Christ is God-man. His nature was sanctified by the Spirit; he was a more excellent person, he gives and sends the Spirit. Adam was only a mere man, and therefore his goodness could not be so derived to his posterity; for, however the Holy Ghost was in Adam, yet the Holy Ghost did not so fill him, he was not so in him as in Christ. The Holy Ghost is in Christ in a more excellent manner; for Christ being equal with God, he gave the Holy Ghost; the Holy Ghost comes from Christ as God. Now the second Adam being a more excellent person, we being in Christ the second Adam, we are in a more excellent, and in a more safe estate; we have a better keeper of our happiness than Adam. He being a mere man, he could not keep his own happiness, but lost himself and all his posterity. Though he were created after the image of God, yet being but a mere man, he shewed himself to be a man that is, a changeable creature; but Christ being God and man, having his nature sanctified by the Spirit, now our happiness is in a better keeping, for our grace hath a better spring. The grace and sanctification we have, it is not in our own keeping, it distils into us answerable to our necessities; but the spring is indeficient, it never fails, the spring is in Christ. So the favour that God bears us, it is not first in us but it is first in Christ; God loves him, and then he loves us; he gives him the Spirit, and us in him. Now, Christ is the keeper both of the love of God towards us and the grace of God; and whatsoever is good he keeps all for us, he receives all for himself and for us; he receives not only the Spirit for himself, but he receives it as Mediator, as head: for ‘we all of his fulness receive grace for grace.’ He receives it as a fountain to diffuse it, I say. This shews us our happy and blessed condition in Jesus Christ, that now the grace and love of God and our happiness, and the grace whereby we are sanctified and fitted for it, it is not in our own keeping originally, but in our head Christ Jesus. —Richard Sibbes, A Description of Christ, Works (Banner of Truth, 2001), 1:19.
Once upon a time, I challenged Charismatics to present post-apostolic examples of the miraculous gifts (two and a half years later, I am still waiting). John MacArthur writes of one example that does not qualify:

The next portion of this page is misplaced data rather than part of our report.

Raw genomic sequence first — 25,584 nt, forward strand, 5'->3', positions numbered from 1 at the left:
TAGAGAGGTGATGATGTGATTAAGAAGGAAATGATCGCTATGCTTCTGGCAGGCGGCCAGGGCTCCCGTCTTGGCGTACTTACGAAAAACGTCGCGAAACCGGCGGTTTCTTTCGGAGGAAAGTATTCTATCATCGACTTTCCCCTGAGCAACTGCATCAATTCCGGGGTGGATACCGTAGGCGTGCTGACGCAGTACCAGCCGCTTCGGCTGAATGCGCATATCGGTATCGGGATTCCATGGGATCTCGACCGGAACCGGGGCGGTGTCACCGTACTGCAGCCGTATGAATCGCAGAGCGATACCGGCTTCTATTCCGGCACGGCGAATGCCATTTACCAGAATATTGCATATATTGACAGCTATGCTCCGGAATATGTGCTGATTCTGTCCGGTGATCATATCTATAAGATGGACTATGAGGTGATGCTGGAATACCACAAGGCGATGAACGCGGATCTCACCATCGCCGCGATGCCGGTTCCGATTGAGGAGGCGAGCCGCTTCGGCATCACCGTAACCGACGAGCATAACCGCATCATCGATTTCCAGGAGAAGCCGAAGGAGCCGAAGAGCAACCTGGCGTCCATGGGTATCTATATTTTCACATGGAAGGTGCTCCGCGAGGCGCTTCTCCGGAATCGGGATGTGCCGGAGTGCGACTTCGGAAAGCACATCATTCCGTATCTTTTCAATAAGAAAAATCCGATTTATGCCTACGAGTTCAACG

You are seated in a roomful of intense worshippers. The zealous singing is punctuated by cries of praise and fervent prayers. Suddenly someone standing near you begins to speak in rapid syllables that seem completely foreign to any language you have ever heard. The cryptic “message” is echoed by a number of others in a quiet, almost inaudible way. Then, as a response, another worshipper stands and gives a message or “prophecy,” spoken as if originated with God Himself: “Thus saith the Lord. If you my people will confess your sins, and seek my path, and call on my name, you will be blessed beyond measure.” The rest of the group, quiet during the short message of prophecy, now begins to praise God as others offer additional messages. Quite possibly you recognize this kind of scene. Surely, you say, it is a description of a charismatic prayer fellowship. You are familiar with it because you have witnessed similar occurrences when accompanying friends or even family members to such meetings. Groups like this have grown more and more numerous in the last few years. This kind of activity is typical today as Charismatics speak in tongues and prophesy as the dynamic witness to what they feel is a generation living in the last days. As familiar as this seems, it is not a modern meeting of Charismatics at all. Described above are a group called Montanists, who lived in the second century A.D. Following the teachings of their leader, Montanus, this group believed that every believer was a means of special revelation. As proof they exercised dramatic gifts of the Spirit including “prophecy” and “tongues,” which they claimed were prophetic signs of the end times. Montanus believed that Christians were living in the “last days” immediately before the return of Christ. Montanus even taught that the New Jerusalem would descend upon his own village of Pepuza in Asia Minor in his life time. One of Montanus’s key doctrines was the claim that he spoke with direct revelation from God through the gift of the Holy Spirit. Montanus claimed to receive revelation God of a nature supplementary to that communicated by Christ and the apostles. He taught a progression of revelation from the Old Testament prophets to the Lord’s disciples and then on into the “new age of the Spirit.” In the “new age” the Holy Spirit spoke through the mouths of Montanist prophets and prophetesses. Montanus boldly intimidated Christians by claiming the church was comprised of two groups: the “spiritual Christians” who followed his teachings and claimed direct revelation from God and the “carnal Christians” who only had the “dead letter” of the Scriptures. . . . The rest of the church branded Montanism as a serious heresy to be rejected. The Council of Constantinople (381) decided that repentant Montanists were to be brought back into the fellowship very carefully. They were examined regarding their grasp of salvation and were put into an intensified study of the Scriptures. —John MacArthur, The Charismatics (Zondervan, 1978), 27–28.